Sri Lankan protesters attack residences of President and PM as pair promise to resign

Sri Lankan protesters attack residences of President and PM as pair promise to resign

Sri Lankan protesters attack residences of President and PM as pair promise to resign

Thousands of protesters storm President Gotabaya Rajapaksa’s official residence in Colombo.(Reuters: Dinuka Liyanawatte)

Source: ABC News

Hours after thousands of protesters stormed the Sri Lankan President’s residence, others have broken into the Prime Minister’s private home and set it on fire, not long after he said he would resign from office.

The office of Prime Minister Ranil Wickremesinghe said the protesters forced their way into his Colombo home on Saturday evening.

It was not immediately clear if he was inside at the time of the attack.

Earlier, Mr Wickremesinghe had said he would resign to make way for an all-party government, after thousands of protesters stormed the President’s official residence in Colombo.

Mr Wickremesinghe said in a statement he would resign when all parties had agreed on a new government.

“Today in this country we have a fuel crisis, a food shortage, we have the head of the World Food Program coming here and we have several matters to discuss with the IMF (International Monetary Fund),” he said.

His decision came after soldiers and police were unable to hold back a crowd of chanting protesters demanding President Gotabaya Rajapaksa’s resignation amid growing public anger over the country’s worst economic crisis in seven decades.

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Demonstrators, this one throwing tear gas, clashed with riot police.(Reuters: Dinuka Liyanawatte)

President to step down

That resignation from Mr Rajapaska appears imminent, with Sri Lanka’s parliamentary Speaker, Mahinda Yapa Abeywardena, announcing late on Saturday evening that the President had informed him he would step down from his role on Wednesday.

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Mr Rajapaksa’s home was stormed by protesters.(AP: Eranga Jayawardena)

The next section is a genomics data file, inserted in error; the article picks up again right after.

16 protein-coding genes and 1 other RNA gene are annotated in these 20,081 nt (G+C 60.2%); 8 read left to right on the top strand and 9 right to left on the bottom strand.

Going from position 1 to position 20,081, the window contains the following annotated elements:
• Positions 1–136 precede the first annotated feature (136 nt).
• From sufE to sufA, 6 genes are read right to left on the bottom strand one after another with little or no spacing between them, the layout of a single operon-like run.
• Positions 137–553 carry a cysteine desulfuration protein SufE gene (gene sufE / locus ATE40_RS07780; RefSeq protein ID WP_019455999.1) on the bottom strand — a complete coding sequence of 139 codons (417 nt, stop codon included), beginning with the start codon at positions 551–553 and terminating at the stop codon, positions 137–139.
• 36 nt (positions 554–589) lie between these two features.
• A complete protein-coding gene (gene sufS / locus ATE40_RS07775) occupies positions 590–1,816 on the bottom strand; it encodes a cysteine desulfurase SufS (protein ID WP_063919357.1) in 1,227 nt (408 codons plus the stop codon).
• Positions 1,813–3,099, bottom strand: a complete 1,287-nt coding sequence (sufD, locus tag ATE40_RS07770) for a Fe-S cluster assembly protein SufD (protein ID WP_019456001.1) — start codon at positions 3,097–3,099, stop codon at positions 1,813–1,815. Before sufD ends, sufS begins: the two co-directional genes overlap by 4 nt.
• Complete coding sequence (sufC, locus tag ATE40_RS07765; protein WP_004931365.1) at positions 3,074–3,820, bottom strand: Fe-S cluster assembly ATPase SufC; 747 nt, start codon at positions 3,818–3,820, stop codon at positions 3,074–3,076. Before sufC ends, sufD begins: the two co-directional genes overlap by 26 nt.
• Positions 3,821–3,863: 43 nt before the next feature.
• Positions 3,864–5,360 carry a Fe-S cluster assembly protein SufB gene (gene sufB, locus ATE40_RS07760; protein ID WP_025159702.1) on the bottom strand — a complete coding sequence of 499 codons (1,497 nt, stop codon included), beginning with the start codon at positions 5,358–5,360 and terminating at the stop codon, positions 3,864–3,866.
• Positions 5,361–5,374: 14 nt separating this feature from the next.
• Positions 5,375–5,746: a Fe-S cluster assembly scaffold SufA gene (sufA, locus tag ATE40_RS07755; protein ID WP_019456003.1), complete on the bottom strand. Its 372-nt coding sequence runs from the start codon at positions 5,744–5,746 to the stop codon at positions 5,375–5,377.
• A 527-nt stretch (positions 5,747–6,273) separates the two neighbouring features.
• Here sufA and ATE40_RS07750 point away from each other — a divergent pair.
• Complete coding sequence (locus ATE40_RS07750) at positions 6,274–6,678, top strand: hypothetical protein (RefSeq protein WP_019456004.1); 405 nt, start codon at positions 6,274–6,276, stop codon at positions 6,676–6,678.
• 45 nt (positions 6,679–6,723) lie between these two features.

In a statement, Mr Abeywardena said the decision for Mr Rajapaksa to step down on July 13 was made to “ensure a peaceful handover of power” and he asked the public to “respect the law and maintain peace”.

Earlier on Saturday, protesters holding Sri Lankan flags and wearing helmets broke into the President’s residence, video footage from local TV news NewsFirst channel showed. 

Riot police could be seen using water cannons and tear gas to try to disperse the crowd.

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Police fire tear gas to disperse demonstrators near the President’s residence.(Reuters: Dinuka Liyanawatte)Protesters also forced their way through heavy metal gates into the finance ministry and the President’s seafront offices.

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Police use water cannons to disperse demonstrators near the President’s residence on Saturday.(Reuters: Dinuka Liyanawatte)

 

Mr Rajapaksa left the official residence on Friday as a safety precaution ahead of the planned weekend demonstration, two defence ministry sources said.

Protesters in presidential pool

A Facebook live stream from inside the President’s house showed hundreds of protesters, some draped in flags, packing into rooms and corridors, shouting slogan’s against Mr Rajapaksa.

Video footage showed some of them splashing in the swimming pool, while others sat on a four-poster bed and sofas.

ome could be seen emptying out a chest of drawers in images that were widely circulated on social media.

Hundreds milled about in the grounds of the colonial-era whitewashed residence, with no security personnel in sight.

At least 39 people, including two police, were injured and hospitalised in the protests, hospital sources told Reuters.

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Protesters pack into rooms and corridors after storming Mr Rajapaksa’s residence.(Reuters: Dinuka Liyanawa

 

The island nation of 22 million people is struggling under a severe foreign exchange shortage that has limited essential imports of fuel, food and medicine, plunging it into financial crisis.

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Protesters gather in their thousands after the storming of the Presidential Secretariat building in Colombo.(Reuters: Dinuka Liyanawatte)

‘Gota, go home’

Despite a severe shortage of fuel that has stalled transportation services, demonstrators packed into buses, trains and trucks from several parts of the country to reach Colombo to protest against the government’s failure to protect them from economic ruin.

Discontent has worsened in recent weeks as the cash-strapped country stopped receiving fuel shipments, forcing school closures and rationing of petrol and diesel for essential services.

Sampath Perera, a 37-year-old fisherman, took an overcrowded bus from the seaside town of Negombo, 45km north of Colombo, to join the protest.

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Protesters gather on a lawn inside President Gotabaya Rajapaksa’s official residence.(News Cutter via Reuters)

“We have told [the President], Gota, over and over again to go home, but he is still clinging onto power,” Mr Perera said.

“We will not stop until he listens to us.”

He is among the millions squeezed by chronic fuel shortages and inflation that hit 54.6 per cent in June.

Political instability could undermine Sri Lanka’s talks with the IMF as it seeks a $US3 billion ($4.3 billion) bailout, a restructuring of some foreign debt and fundraising from multilateral and bilateral sources to ease the dollar drought.

“The Speaker can appoint a new all-party government, but whether they will be accepted by the protesters remains to be seen.”

Reuters

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